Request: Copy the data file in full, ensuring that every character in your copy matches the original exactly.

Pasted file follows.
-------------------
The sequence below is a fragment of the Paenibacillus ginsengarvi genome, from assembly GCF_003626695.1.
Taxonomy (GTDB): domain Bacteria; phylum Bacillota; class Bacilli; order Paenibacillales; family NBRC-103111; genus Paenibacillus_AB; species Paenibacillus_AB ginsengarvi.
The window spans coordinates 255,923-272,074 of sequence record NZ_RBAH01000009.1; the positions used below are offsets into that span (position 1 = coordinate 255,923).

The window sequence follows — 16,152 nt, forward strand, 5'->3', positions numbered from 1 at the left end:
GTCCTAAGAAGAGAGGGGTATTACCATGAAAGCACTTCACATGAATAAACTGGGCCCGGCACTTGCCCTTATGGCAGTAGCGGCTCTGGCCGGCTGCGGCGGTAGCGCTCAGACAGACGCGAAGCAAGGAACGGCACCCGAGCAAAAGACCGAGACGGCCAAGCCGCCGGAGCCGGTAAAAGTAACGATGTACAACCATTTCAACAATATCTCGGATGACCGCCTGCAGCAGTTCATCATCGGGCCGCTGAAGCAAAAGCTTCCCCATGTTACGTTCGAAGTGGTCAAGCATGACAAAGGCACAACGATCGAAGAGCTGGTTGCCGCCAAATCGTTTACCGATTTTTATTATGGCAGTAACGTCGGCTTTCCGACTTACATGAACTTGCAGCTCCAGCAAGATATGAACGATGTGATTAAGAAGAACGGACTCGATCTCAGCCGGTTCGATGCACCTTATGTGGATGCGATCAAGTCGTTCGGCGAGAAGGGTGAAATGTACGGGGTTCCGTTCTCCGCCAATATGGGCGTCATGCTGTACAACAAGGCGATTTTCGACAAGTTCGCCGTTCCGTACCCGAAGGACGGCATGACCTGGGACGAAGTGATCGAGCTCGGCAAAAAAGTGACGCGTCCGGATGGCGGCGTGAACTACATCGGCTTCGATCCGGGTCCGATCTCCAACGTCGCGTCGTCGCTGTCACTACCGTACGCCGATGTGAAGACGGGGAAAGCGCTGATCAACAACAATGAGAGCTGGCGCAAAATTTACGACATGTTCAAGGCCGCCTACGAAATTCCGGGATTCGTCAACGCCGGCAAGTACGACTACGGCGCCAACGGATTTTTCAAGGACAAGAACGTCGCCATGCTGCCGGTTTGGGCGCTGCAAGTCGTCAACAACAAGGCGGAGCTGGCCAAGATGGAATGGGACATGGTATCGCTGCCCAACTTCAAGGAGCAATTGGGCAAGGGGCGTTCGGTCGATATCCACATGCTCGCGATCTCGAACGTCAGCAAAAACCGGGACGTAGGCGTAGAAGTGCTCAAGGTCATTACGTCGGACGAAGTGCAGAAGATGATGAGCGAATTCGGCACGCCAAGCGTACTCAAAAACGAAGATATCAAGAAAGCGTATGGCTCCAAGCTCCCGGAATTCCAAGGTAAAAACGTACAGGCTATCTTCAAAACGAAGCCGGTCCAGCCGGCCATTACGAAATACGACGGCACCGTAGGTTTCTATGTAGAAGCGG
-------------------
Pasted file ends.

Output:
The sequence below is a fragment of the Paenibacillus ginsengarvi genome, from assembly GCF_003626695.1.
Taxonomy (GTDB): domain Bacteria; phylum Bacillota; class Bacilli; order Paenibacillales; family NBRC-103111; genus Paenibacillus_AB; species Paenibacillus_AB ginsengarvi.
The window spans coordinates 255,923-272,074 of sequence record NZ_RBAH01000009.1; the positions used below are offsets into that span (position 1 = coordinate 255,923).

The window sequence follows — 16,152 nt, forward strand, 5'->3', positions numbered from 1 at the left end:
GTCCTAAGAAGAGAGGGGTATTACCATGAAAGCACTTCACATGAATAAACTGGGCCCGGCACTTGCCCTTATGGCAGTAGCGGCTCTGGCCGGCTGCGGCGGTAGCGCTCAGACAGACGCGAAGCAAGGAACGGCACCCGAGCAAAAGACCGAGACGGCCAAGCCGCCGGAGCCGGTAAAAGTAACGATGTACAACCATTTCAACAATATCTCGGATGACCGCCTGCAGCAGTTCATCATCGGGCCGCTGAAGCAAAAGCTTCCCCATGTTACGTTCGAAGTGGTCAAGCATGACAAAGGCACAACGATCGAAGAGCTGGTTGCCGCCAAATCGTTTACCGATTTTTATTATGGCAGTAACGTCGGCTTTCCGACTTACATGAACTTGCAGCTCCAGCAAGATATGAACGATGTGATTAAGAAGAACGGACTCGATCTCAGCCGGTTCGATGCACCTTATGTGGATGCGATCAAGTCGTTCGGCGAGAAGGGTGAAATGTACGGGGTTCCGTTCTCCGCCAATATGGGCGTCATGCTGTACAACAAGGCGATTTTCGACAAGTTCGCCGTTCCGTACCCGAAGGACGGCATGACCTGGGACGAAGTGATCGAGCTCGGCAAAAAAGTGACGCGTCCGGATGGCGGCGTGAACTACATCGGCTTCGATCCGGGTCCGATCTCCAACGTCGCGTCGTCGCTGTCACTACCGTACGCCGATGTGAAGACGGGGAAAGCGCTGATCAACAACAATGAGAGCTGGCGCAAAATTTACGACATGTTCAAGGCCGCCTACGAAATTCCGGGATTCGTCAACGCCGGCAAGTACGACTACGGCGCCAACGGATTTTTCAAGGACAAGAACGTCGCCATGCTGCCGGTTTGGGCGCTGCAAGTCGTCAACAACAAGGCGGAGCTGGCCAAGATGGAATGGGACATGGTATCGCTGCCCAACTTCAAGGAGCAATTGGGCAAGGGGCGTTCGGTCGATATCCACATGCTCGCGATCTCGAACGTCAGCAAAAACCGGGACGTAGGCGTAGAAGTGCTCAAGGTCATTACGTCGGACGAAGTGCAGAAGATGATGAGCGAATTCGGCACGCCAAGCGTACTCAAAAACGAAGATATCAAGAAAGCGTATGGCTCCAAGCTCCCGGAATTCCAAGGTAAAAACGTACAGGCTATCTTCAAAACGAAGCCGGTCCAGCCGGCCATTACGAAATACGACGGCACCGTAGGTTTCTATGTAGAAGCGG